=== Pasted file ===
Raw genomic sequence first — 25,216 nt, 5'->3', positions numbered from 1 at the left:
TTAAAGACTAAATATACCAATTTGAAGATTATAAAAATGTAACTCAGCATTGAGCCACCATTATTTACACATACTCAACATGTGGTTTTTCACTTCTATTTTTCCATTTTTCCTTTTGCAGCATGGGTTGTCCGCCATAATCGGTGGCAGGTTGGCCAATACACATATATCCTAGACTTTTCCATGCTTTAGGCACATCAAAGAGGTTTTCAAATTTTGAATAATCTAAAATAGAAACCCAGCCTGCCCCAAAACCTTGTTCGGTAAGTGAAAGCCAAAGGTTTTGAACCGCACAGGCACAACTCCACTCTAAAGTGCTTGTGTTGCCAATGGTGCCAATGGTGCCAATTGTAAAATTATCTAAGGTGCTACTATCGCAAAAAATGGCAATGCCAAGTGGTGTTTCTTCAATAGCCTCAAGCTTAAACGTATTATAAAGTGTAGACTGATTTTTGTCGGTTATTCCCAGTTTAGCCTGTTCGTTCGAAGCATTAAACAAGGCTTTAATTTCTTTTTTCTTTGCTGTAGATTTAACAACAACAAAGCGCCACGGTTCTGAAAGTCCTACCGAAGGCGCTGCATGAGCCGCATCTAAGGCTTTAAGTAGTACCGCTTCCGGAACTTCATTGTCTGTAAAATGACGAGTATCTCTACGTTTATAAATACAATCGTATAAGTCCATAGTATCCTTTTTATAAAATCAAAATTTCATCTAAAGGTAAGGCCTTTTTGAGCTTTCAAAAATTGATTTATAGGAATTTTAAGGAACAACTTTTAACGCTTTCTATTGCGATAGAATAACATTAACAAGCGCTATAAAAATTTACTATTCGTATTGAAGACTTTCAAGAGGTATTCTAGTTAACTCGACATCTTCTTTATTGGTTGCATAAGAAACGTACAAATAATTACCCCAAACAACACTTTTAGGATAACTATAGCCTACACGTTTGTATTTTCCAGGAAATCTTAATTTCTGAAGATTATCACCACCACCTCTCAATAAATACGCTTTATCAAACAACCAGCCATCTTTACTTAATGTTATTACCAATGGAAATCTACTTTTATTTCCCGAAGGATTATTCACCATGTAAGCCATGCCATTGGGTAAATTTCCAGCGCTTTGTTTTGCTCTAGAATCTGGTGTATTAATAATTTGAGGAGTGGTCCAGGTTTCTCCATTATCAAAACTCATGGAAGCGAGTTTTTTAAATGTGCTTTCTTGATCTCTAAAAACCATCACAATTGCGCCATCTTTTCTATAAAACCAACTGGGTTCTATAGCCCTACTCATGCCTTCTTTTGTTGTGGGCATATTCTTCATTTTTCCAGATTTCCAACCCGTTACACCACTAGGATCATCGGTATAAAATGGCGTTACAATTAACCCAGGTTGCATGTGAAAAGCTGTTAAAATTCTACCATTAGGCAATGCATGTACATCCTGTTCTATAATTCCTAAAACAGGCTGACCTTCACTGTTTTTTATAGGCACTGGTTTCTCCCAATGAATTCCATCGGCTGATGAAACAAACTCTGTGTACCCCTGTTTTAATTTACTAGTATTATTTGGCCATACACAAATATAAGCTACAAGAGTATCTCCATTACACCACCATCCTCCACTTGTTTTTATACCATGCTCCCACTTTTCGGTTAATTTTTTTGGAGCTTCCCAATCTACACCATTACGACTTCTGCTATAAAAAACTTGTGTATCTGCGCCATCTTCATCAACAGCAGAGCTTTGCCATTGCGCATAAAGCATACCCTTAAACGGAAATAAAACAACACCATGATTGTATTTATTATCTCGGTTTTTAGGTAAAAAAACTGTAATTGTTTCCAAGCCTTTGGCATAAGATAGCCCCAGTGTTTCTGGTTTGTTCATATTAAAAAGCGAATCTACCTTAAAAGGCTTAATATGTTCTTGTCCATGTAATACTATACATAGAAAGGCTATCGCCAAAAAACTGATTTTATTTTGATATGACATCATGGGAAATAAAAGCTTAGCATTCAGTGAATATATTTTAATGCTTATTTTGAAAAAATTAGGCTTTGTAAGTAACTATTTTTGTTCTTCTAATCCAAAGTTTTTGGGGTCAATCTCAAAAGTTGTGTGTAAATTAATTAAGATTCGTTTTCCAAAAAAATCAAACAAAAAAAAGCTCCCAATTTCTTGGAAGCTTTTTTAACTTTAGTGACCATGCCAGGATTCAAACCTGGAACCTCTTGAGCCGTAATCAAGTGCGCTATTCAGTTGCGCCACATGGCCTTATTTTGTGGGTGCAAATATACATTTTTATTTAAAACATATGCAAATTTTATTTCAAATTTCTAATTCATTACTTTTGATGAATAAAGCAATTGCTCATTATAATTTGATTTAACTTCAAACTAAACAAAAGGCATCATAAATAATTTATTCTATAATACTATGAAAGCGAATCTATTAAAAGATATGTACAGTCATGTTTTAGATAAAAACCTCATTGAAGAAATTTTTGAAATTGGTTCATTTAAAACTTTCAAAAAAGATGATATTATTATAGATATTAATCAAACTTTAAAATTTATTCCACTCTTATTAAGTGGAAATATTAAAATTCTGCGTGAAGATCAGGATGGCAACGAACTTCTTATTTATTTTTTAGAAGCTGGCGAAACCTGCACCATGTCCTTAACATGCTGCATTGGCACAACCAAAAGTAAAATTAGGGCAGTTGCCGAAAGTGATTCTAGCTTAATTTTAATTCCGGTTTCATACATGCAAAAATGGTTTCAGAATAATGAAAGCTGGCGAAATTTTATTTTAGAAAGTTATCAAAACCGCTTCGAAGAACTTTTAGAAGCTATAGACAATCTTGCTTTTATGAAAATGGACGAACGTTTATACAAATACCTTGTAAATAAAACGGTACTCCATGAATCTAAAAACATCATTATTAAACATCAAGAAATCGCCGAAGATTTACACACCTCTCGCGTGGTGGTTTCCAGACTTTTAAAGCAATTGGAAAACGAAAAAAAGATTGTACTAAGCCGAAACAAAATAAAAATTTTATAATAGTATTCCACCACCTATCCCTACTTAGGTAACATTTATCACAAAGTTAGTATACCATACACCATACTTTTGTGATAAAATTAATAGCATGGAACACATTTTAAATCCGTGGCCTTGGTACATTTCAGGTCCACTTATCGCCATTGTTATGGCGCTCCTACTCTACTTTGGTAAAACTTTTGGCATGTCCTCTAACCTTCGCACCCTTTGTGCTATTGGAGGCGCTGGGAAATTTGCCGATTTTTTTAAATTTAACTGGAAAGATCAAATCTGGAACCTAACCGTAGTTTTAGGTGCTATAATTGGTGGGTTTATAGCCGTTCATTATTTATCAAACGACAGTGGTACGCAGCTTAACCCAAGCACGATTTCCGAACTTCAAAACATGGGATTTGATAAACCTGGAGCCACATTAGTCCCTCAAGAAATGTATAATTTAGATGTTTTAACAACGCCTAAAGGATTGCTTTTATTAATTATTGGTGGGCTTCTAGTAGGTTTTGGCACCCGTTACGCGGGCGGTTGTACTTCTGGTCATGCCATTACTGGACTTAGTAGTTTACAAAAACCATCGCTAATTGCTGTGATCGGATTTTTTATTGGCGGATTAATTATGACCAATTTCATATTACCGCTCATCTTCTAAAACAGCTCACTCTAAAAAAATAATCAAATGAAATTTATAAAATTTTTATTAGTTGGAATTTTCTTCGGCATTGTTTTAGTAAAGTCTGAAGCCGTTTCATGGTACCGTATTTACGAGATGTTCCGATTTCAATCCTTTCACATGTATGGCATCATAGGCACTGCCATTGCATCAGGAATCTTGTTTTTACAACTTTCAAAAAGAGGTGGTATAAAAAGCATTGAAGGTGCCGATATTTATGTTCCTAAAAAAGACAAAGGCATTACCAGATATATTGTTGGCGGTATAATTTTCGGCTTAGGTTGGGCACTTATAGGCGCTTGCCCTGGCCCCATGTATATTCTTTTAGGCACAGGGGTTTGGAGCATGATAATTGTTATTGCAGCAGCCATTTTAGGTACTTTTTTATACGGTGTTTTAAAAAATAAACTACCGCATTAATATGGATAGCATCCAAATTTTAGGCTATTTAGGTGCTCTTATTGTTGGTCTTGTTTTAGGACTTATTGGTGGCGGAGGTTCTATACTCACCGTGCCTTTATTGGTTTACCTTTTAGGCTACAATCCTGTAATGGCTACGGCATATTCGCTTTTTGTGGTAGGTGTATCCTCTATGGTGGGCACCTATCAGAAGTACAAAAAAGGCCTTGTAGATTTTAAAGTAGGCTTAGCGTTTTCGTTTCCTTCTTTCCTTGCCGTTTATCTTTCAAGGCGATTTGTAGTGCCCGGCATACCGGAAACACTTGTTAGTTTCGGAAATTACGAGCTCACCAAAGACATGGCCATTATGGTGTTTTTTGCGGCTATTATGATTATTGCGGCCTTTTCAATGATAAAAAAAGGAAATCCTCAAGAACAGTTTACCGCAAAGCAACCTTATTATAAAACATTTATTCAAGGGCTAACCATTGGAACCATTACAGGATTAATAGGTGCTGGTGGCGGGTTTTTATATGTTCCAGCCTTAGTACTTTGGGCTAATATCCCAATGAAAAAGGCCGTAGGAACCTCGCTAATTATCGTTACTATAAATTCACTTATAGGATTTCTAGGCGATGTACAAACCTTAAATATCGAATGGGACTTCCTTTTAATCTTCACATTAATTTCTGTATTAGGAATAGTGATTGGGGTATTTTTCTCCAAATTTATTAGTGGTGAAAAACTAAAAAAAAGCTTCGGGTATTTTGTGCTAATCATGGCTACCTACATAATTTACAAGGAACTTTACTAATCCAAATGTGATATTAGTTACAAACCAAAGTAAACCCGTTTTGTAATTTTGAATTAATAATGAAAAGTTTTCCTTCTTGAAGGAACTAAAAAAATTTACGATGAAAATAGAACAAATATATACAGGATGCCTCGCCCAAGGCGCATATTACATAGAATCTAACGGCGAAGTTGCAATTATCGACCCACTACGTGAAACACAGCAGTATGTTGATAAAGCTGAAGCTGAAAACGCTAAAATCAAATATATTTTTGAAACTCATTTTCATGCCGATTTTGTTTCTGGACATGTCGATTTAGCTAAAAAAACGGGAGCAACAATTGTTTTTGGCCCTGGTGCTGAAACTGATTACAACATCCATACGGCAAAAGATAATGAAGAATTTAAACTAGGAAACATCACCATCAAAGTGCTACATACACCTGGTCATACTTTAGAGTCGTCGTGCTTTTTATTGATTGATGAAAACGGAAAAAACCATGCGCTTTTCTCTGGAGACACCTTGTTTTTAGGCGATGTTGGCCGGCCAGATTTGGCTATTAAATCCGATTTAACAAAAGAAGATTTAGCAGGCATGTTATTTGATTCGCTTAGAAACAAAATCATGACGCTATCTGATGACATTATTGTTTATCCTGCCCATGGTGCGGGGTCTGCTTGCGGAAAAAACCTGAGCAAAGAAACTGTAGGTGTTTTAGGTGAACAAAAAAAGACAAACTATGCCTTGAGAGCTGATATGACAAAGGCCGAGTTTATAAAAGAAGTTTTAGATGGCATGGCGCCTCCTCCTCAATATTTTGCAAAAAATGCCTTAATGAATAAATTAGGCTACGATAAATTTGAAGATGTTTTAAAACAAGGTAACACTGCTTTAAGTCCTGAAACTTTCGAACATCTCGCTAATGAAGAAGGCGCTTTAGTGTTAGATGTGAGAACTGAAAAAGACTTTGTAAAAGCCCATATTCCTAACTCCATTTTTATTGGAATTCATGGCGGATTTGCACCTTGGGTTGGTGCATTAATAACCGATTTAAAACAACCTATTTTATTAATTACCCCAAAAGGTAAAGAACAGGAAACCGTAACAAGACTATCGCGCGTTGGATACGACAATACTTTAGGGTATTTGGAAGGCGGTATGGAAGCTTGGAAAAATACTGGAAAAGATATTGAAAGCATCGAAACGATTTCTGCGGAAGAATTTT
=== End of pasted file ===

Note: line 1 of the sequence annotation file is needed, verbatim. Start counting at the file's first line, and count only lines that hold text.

Raw genomic sequence first — 25,216 nt, 5'->3', positions numbered from 1 at the left: